Once you have a better idea of what your various resources are, you should place all the information in a digital dashboard. This will make it easier for team leaders to allocate resources to different needs while keeping everyone on the same page.

Run Your Final Plan by Your Internal Team

You’re probably familiar with the old phrase: “It takes a village to raise a child.” And in the workplace, sometimes it takes a village to develop a project plan. With this in mind, your final step when drafting the initial plan is to run it by your internal team.

Why would you review things with the team rather than take it straight to the stakeholders? The most basic reason is that your team will have a better idea than you about how viable various milestone dates are. They may also have further suggestions about how doable some of your assignments in the project are in real-world terms.

What should you discuss with your team regarding the project plan? Review the various deadlines, milestones, meeting dates, recent changes, and dependencies. It’s also important to alert the team to any assumptions you have been working under while planning. Nobody likes to imagine the worst-case possibility, but there is always a chance your assumptions are wrong. Discussing the details with your team can help identify major changes required to the project plan before you deliver it to your stakeholders — potentially saving you from embarrassment or a canceled project.

Why Are Project Plans Important?

The primary reason project plans are so important is simple: Without a good plan in place, any given project will be, at best, barely controlled chaos.

For example, without knowing how to create a project plan, different teams might be working on the same parts of the project without realizing it, and working at cross-purposes will likely keep everyone from meeting important milestones. At best, everyone will be frustrated by a lack of planning and coordination, and this will lead to disruptions in productivity and quite possibly drive your most valuable workers away.

That’s the bad news. The good news is that the opposite holds true as well. A good plan can keep everyone coordinated and motivated toward completing their individual responsibilities. And collectively, this helps make your entire organization more competitive than it was before.

Also Read: What is a WBS in Project Management, and How Do You Use it?

How to Manage Your Project Plan

It takes a lot of time and effort to master how to create a project plan. But make no mistake: once you have such a plan in place, it also takes a lot of time and effort to properly manage it.

Why do you need to actively manage your project plan? When you first sit down to create the plan, you are working with certain variables that will most definitely change over time. These variables include aspects like the project schedule that are constantly changing. Don’t worry, though, because other details should remain stable for the duration, including your cost management processes and procurement plans.

In other words, you need to stay on top of the variables over time. And as the variables change, you need to make sure your project plan changes accordingly.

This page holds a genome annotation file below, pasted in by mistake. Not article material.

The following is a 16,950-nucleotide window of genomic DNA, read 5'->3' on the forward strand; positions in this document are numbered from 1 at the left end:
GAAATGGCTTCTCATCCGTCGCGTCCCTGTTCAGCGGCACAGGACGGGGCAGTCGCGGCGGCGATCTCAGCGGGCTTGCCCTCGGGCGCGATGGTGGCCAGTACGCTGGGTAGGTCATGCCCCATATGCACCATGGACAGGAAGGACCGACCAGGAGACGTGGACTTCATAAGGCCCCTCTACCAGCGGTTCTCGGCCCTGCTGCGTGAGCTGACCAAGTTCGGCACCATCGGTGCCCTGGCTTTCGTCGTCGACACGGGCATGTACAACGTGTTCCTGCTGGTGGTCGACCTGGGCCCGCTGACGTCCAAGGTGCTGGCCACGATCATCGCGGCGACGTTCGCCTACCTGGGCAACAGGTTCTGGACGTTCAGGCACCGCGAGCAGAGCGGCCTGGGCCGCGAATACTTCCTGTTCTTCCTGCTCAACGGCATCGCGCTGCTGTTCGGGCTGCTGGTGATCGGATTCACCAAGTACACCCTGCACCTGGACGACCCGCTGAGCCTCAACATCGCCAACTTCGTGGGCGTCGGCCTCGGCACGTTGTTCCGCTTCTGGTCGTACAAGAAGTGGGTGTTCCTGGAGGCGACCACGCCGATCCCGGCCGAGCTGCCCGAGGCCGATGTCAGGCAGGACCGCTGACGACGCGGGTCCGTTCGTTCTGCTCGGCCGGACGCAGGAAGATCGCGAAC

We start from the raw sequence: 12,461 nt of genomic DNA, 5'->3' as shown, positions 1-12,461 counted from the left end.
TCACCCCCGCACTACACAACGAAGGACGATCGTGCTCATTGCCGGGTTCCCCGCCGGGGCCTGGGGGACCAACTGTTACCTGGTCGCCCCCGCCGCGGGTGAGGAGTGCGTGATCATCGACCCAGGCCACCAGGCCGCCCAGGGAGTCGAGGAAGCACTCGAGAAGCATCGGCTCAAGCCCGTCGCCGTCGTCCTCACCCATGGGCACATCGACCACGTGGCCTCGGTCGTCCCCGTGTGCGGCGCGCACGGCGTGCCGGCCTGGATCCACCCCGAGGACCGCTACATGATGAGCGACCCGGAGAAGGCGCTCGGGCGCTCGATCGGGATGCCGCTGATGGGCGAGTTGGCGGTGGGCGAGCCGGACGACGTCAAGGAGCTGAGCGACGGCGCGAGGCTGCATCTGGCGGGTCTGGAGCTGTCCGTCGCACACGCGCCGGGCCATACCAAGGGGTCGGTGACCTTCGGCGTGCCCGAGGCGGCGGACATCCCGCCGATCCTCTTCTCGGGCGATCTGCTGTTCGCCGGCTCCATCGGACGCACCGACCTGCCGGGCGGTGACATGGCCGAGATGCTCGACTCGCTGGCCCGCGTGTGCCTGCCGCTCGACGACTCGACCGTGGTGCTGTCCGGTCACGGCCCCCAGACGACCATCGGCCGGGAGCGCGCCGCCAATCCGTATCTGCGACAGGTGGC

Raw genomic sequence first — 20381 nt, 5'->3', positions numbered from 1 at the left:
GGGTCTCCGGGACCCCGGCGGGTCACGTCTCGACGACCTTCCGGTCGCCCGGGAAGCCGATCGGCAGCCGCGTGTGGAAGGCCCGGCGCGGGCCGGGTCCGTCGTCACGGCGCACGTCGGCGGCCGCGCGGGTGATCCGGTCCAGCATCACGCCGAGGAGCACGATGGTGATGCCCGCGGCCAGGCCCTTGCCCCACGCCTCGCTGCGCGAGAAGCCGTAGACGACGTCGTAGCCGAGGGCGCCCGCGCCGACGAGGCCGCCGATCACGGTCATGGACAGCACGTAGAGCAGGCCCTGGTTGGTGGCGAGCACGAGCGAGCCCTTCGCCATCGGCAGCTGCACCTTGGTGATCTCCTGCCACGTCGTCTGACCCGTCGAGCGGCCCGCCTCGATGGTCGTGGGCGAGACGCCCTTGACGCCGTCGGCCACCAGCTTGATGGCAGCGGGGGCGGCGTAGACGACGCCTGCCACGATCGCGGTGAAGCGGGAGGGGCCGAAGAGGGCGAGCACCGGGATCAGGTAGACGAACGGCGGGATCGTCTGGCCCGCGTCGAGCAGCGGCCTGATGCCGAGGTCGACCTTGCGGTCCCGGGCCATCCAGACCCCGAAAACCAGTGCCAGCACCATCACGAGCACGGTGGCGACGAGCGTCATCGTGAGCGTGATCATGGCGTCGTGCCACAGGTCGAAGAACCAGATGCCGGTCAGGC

Execute Your Plan and Adjust as Needed

Once you have a plan in place, executing it is as simple as pressing play on a device. Let various team leaders know the parts of the plan that concern them, including milestone dates and the overall deadline. Then trust them to play their parts to the best of their abilities. If all goes according to plan, the project will largely take care of itself, thanks to your diligent planning and your hardworking team.

If and when you need to make adjustments to the plan, do so using special visualization software that your entire team can follow. For example, ProjectManager can help you adjust project goals and assign project tasks, and Gantt can help you make visual adjustments to the plan. With the help of the right software, you can make adjustments to the plan and changes to assignments at the touch of a button.

Master Creating Project Plans Today

Now you know how you and your project team can create, execute, manage, and adjust a solid project plan. But do you know how to take your skills in project planning to the next level?

Master all the skills you need quickly by completing this comprehensive online project management certification delivered by Simplilearn, in collaboration with the University of Massachusetts. This six-month post graduate program provides you with live classes, experience working on real-world, industry-based projects with the top project management tools and best practices, and hands-on capstone projects to showcase the skill set you have gained.

Just as every good project starts with a plan, every good leader starts with the right education. Get the training and certification you need today to become the successful leader of tomorrow.

You might also like to read:

What’s a Requirements Traceability Matrix (RTM), and How Do You Create It?

13 Key Project Management Principles and How to Use Them

Project Management Phases: A Full Breakdown

How to Become a Project Manager? Here’s Everything You Should Know

The Top 24 Project Management Interview Questions for 22-23